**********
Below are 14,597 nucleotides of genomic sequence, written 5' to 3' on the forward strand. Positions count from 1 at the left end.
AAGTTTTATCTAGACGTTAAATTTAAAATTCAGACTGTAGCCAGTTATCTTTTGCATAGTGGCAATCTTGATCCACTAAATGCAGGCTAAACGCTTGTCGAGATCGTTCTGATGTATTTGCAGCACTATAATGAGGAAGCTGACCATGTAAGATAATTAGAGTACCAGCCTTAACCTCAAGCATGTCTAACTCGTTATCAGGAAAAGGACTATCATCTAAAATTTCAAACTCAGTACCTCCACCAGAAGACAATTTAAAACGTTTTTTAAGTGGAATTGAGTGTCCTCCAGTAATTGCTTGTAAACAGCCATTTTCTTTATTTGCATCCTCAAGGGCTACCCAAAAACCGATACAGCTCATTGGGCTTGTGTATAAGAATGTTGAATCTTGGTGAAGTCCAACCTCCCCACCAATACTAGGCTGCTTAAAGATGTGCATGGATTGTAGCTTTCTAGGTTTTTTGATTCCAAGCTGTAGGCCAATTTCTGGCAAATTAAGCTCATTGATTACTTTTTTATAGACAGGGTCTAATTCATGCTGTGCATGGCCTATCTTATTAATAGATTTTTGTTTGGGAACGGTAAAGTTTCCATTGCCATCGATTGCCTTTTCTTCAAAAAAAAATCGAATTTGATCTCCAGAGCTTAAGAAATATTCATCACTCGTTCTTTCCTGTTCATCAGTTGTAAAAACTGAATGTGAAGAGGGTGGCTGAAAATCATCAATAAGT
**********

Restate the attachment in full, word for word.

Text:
Below are 14,597 nucleotides of genomic sequence, written 5' to 3' on the forward strand. Positions count from 1 at the left end.
AAGTTTTATCTAGACGTTAAATTTAAAATTCAGACTGTAGCCAGTTATCTTTTGCATAGTGGCAATCTTGATCCACTAAATGCAGGCTAAACGCTTGTCGAGATCGTTCTGATGTATTTGCAGCACTATAATGAGGAAGCTGACCATGTAAGATAATTAGAGTACCAGCCTTAACCTCAAGCATGTCTAACTCGTTATCAGGAAAAGGACTATCATCTAAAATTTCAAACTCAGTACCTCCACCAGAAGACAATTTAAAACGTTTTTTAAGTGGAATTGAGTGTCCTCCAGTAATTGCTTGTAAACAGCCATTTTCTTTATTTGCATCCTCAAGGGCTACCCAAAAACCGATACAGCTCATTGGGCTTGTGTATAAGAATGTTGAATCTTGGTGAAGTCCAACCTCCCCACCAATACTAGGCTGCTTAAAGATGTGCATGGATTGTAGCTTTCTAGGTTTTTTGATTCCAAGCTGTAGGCCAATTTCTGGCAAATTAAGCTCATTGATTACTTTTTTATAGACAGGGTCTAATTCATGCTGTGCATGGCCTATCTTATTAATAGATTTTTGTTTGGGAACGGTAAAGTTTCCATTGCCATCGATTGCCTTTTCTTCAAAAAAAAATCGAATTTGATCTCCAGAGCTTAAGAAATATTCATCACTCGTTCTTTCCTGTTCATCAGTTGTAAAAACTGAATGTGAAGAGGGTGGCTGAAAATCATCAATAAGT